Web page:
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The European Banking Authority said Europe’s banks will need to raise 114.7 billion euros in fresh capital as part of measures introduced to respond to the sovereign debt crisis. The new figure is over 8 billion euros more than previously estimated by the EBA in October.
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German banks need to raise 13.1 billion euros and Italian banks need 15.4 billion euros in core tier 1 capital, according to an EBA document. Two months ago, the EBA estimated that the region’s financial institutions needed 106 billion euros to reach the 9 percent core Tier 1 capital goal by mid-2012, after marking their sovereign bonds to match market prices.
“This must come as a bit of a relief as some people had been expecting the amount of new capital required to double,” said Neil Smith, a banking analyst at WestLB AG in Dusseldorf, Germany. European leaders are demanding banks bolster capital to withstand writedowns after they agreed to shoulder a 50 percent loss on Greek bonds.
“The objective of the capital exercise is to create an exceptional and temporary capital buffer to address current market concerns over sovereign risk and other residual credit risk,” the EBA said in a report on its website. The report takes into account banks’ sovereign holdings through the end of September in calculating updated figures. The EBA used June data in its October estimates.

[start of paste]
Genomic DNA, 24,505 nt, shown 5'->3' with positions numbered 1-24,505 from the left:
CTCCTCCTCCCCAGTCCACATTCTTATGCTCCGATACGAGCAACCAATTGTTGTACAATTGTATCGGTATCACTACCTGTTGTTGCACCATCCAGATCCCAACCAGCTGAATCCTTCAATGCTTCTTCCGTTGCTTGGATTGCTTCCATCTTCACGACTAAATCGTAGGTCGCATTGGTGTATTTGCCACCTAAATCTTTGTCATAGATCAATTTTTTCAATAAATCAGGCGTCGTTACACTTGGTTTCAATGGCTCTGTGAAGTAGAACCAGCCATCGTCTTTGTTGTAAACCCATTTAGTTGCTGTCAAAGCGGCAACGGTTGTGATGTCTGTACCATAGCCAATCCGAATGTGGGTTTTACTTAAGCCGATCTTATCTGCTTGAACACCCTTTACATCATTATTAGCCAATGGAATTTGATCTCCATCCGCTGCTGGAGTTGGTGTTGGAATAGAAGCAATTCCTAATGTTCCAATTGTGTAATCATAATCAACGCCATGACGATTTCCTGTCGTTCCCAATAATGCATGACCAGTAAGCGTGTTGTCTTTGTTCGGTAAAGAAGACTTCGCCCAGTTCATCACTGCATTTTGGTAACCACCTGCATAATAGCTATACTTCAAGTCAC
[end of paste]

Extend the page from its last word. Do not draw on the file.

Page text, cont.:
Among lenders needing to bolster their reserves are: Banco Santander (NYSE:STD), which said it needs to raise 15.3 billion euros; Deutsche Bank (NYSE:DB), which needs 3.2 billion euros; Banco Bilbao Vizcaya Argentaria SA (NYSE:BBVA), which missed the target by 6.33 billion euros; BNP Paribas, with a 1.5 billion-euro shortfall; Societe Generale, which needs 2.1 billion euros; and Commerzbank AG, which needs 5.3 billion euros to meet the target.
The EBA asked German lenders to boost their capital levels by more than twice the original 5.2 billion-euro estimate for the country’s banks in October. French banks will have to raise 7.3 billion euros, nearly five times an earlier estimate of 1.5 billion euros.
The EBA has given banks more time to submit their plans for raising the money, pushing back a December 25 deadline to January 20. “These plans will have to be agreed with national authorities and reviewed, shared and consulted on with the EBA and with other relevant competent authorities within colleges of supervisors as appropriate,” the agency said.
The EBA rejected calls to extend the deadline until June 30. Italian lenders asked for more time to raise the capital. Regulators won’t allow banks to cut lending to companies in order to meet the capital requirements, but said lenders should look instead to bolster their reserves by steps such as cutting bonuses, retaining earnings, or issuing shares. They will also be allowed to issue so-called contingent capital instruments if they satisfy a series of conditions set by the EBA.
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